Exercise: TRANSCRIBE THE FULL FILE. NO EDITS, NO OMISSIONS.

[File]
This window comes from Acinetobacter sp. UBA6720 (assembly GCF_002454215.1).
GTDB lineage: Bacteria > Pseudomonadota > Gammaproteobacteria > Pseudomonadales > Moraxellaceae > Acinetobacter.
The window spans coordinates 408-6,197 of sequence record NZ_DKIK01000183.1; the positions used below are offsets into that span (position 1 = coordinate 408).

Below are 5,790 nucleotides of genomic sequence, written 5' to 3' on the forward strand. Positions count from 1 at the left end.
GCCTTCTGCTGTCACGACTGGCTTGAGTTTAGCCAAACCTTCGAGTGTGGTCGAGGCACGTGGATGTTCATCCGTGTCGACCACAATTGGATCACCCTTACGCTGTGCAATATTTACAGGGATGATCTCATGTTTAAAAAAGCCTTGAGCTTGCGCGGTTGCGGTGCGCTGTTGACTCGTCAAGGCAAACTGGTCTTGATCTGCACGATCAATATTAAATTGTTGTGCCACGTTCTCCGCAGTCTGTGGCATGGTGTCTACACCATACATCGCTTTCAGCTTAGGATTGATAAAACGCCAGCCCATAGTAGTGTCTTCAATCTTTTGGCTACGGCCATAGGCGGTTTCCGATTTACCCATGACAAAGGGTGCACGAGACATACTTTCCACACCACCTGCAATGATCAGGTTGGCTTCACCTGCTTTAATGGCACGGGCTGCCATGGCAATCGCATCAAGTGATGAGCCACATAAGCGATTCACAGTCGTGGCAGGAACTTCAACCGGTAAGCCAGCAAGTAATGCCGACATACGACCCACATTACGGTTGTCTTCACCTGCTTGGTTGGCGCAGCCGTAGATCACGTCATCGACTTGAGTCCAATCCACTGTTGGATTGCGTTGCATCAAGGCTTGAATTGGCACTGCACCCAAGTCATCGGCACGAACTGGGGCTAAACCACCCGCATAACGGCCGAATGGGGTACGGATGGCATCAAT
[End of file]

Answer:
This window comes from Acinetobacter sp. UBA6720 (assembly GCF_002454215.1).
GTDB lineage: Bacteria > Pseudomonadota > Gammaproteobacteria > Pseudomonadales > Moraxellaceae > Acinetobacter.
The window spans coordinates 408-6,197 of sequence record NZ_DKIK01000183.1; the positions used below are offsets into that span (position 1 = coordinate 408).

Below are 5,790 nucleotides of genomic sequence, written 5' to 3' on the forward strand. Positions count from 1 at the left end.
GCCTTCTGCTGTCACGACTGGCTTGAGTTTAGCCAAACCTTCGAGTGTGGTCGAGGCACGTGGATGTTCATCCGTGTCGACCACAATTGGATCACCCTTACGCTGTGCAATATTTACAGGGATGATCTCATGTTTAAAAAAGCCTTGAGCTTGCGCGGTTGCGGTGCGCTGTTGACTCGTCAAGGCAAACTGGTCTTGATCTGCACGATCAATATTAAATTGTTGTGCCACGTTCTCCGCAGTCTGTGGCATGGTGTCTACACCATACATCGCTTTCAGCTTAGGATTGATAAAACGCCAGCCCATAGTAGTGTCTTCAATCTTTTGGCTACGGCCATAGGCGGTTTCCGATTTACCCATGACAAAGGGTGCACGAGACATACTTTCCACACCACCTGCAATGATCAGGTTGGCTTCACCTGCTTTAATGGCACGGGCTGCCATGGCAATCGCATCAAGTGATGAGCCACATAAGCGATTCACAGTCGTGGCAGGAACTTCAACCGGTAAGCCAGCAAGTAATGCCGACATACGACCCACATTACGGTTGTCTTCACCTGCTTGGTTGGCGCAGCCGTAGATCACGTCATCGACTTGAGTCCAATCCACTGTTGGATTGCGTTGCATCAAGGCTTGAATTGGCACTGCACCCAAGTCATCGGCACGAACTGGGGCTAAACCACCCGCATAACGGCCGAATGGGGTACGGATGGCATCAAT